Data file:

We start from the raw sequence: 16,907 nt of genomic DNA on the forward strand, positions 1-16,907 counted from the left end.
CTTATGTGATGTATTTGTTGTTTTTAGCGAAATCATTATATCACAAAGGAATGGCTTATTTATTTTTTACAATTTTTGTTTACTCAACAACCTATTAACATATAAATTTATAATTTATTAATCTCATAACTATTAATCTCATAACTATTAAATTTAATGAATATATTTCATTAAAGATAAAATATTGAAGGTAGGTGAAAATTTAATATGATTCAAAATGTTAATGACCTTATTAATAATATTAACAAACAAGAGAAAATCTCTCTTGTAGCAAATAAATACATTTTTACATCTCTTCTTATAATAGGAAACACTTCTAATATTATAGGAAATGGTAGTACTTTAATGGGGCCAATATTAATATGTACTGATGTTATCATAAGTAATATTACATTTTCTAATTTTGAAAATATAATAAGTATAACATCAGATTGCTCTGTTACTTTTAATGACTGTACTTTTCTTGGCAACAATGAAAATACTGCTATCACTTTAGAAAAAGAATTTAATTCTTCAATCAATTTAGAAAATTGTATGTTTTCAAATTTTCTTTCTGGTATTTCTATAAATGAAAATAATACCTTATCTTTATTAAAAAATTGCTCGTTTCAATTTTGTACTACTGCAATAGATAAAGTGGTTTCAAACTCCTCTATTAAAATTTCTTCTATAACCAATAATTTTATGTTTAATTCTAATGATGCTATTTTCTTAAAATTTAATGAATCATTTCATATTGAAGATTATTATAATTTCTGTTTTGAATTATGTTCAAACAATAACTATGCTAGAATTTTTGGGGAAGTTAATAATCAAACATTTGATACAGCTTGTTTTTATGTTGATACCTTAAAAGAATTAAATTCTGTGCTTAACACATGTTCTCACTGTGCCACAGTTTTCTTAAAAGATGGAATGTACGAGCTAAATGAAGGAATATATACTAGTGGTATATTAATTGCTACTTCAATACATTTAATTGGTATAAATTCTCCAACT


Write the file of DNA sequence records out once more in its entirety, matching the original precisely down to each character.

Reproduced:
We start from the raw sequence: 16,907 nt of genomic DNA on the forward strand, positions 1-16,907 counted from the left end.
CTTATGTGATGTATTTGTTGTTTTTAGCGAAATCATTATATCACAAAGGAATGGCTTATTTATTTTTTACAATTTTTGTTTACTCAACAACCTATTAACATATAAATTTATAATTTATTAATCTCATAACTATTAATCTCATAACTATTAAATTTAATGAATATATTTCATTAAAGATAAAATATTGAAGGTAGGTGAAAATTTAATATGATTCAAAATGTTAATGACCTTATTAATAATATTAACAAACAAGAGAAAATCTCTCTTGTAGCAAATAAATACATTTTTACATCTCTTCTTATAATAGGAAACACTTCTAATATTATAGGAAATGGTAGTACTTTAATGGGGCCAATATTAATATGTACTGATGTTATCATAAGTAATATTACATTTTCTAATTTTGAAAATATAATAAGTATAACATCAGATTGCTCTGTTACTTTTAATGACTGTACTTTTCTTGGCAACAATGAAAATACTGCTATCACTTTAGAAAAAGAATTTAATTCTTCAATCAATTTAGAAAATTGTATGTTTTCAAATTTTCTTTCTGGTATTTCTATAAATGAAAATAATACCTTATCTTTATTAAAAAATTGCTCGTTTCAATTTTGTACTACTGCAATAGATAAAGTGGTTTCAAACTCCTCTATTAAAATTTCTTCTATAACCAATAATTTTATGTTTAATTCTAATGATGCTATTTTCTTAAAATTTAATGAATCATTTCATATTGAAGATTATTATAATTTCTGTTTTGAATTATGTTCAAACAATAACTATGCTAGAATTTTTGGGGAAGTTAATAATCAAACATTTGATACAGCTTGTTTTTATGTTGATACCTTAAAAGAATTAAATTCTGTGCTTAACACATGTTCTCACTGTGCCACAGTTTTCTTAAAAGATGGAATGTACGAGCTAAATGAAGGAATATATACTAGTGGTATATTAATTGCTACTTCAATACATTTAATTGGTATAAATTCTCCAACT